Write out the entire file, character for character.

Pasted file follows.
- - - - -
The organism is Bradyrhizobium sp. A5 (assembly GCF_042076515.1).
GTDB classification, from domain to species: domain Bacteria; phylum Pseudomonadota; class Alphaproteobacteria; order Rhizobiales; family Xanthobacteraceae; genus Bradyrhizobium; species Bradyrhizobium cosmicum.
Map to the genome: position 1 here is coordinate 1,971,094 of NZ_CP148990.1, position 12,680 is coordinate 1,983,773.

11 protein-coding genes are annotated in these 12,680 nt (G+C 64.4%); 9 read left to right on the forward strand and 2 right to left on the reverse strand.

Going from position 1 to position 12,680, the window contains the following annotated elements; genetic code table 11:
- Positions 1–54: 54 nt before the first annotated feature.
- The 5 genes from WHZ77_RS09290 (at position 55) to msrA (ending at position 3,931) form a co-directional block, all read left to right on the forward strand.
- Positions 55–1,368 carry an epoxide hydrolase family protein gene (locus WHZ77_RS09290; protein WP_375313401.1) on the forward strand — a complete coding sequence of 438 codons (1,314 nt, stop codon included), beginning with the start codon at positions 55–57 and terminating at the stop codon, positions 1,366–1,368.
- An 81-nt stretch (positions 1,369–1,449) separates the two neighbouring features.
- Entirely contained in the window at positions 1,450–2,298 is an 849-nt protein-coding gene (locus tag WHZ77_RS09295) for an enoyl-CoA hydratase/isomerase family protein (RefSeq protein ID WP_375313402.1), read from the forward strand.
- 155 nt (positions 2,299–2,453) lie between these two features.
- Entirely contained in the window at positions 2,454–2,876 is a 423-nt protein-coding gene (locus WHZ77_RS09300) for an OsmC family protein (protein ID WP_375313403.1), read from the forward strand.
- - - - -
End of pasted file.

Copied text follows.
The organism is Bradyrhizobium sp. A5 (assembly GCF_042076515.1).
GTDB classification, from domain to species: domain Bacteria; phylum Pseudomonadota; class Alphaproteobacteria; order Rhizobiales; family Xanthobacteraceae; genus Bradyrhizobium; species Bradyrhizobium cosmicum.
Map to the genome: position 1 here is coordinate 1,971,094 of NZ_CP148990.1, position 12,680 is coordinate 1,983,773.

11 protein-coding genes are annotated in these 12,680 nt (G+C 64.4%); 9 read left to right on the forward strand and 2 right to left on the reverse strand.

Going from position 1 to position 12,680, the window contains the following annotated elements; genetic code table 11:
- Positions 1–54: 54 nt before the first annotated feature.
- The 5 genes from WHZ77_RS09290 (at position 55) to msrA (ending at position 3,931) form a co-directional block, all read left to right on the forward strand.
- Positions 55–1,368 carry an epoxide hydrolase family protein gene (locus WHZ77_RS09290; protein WP_375313401.1) on the forward strand — a complete coding sequence of 438 codons (1,314 nt, stop codon included), beginning with the start codon at positions 55–57 and terminating at the stop codon, positions 1,366–1,368.
- An 81-nt stretch (positions 1,369–1,449) separates the two neighbouring features.
- Entirely contained in the window at positions 1,450–2,298 is an 849-nt protein-coding gene (locus tag WHZ77_RS09295) for an enoyl-CoA hydratase/isomerase family protein (RefSeq protein ID WP_375313402.1), read from the forward strand.
- 155 nt (positions 2,299–2,453) lie between these two features.
- Entirely contained in the window at positions 2,454–2,876 is a 423-nt protein-coding gene (locus WHZ77_RS09300) for an OsmC family protein (protein ID WP_375313403.1), read from the forward strand.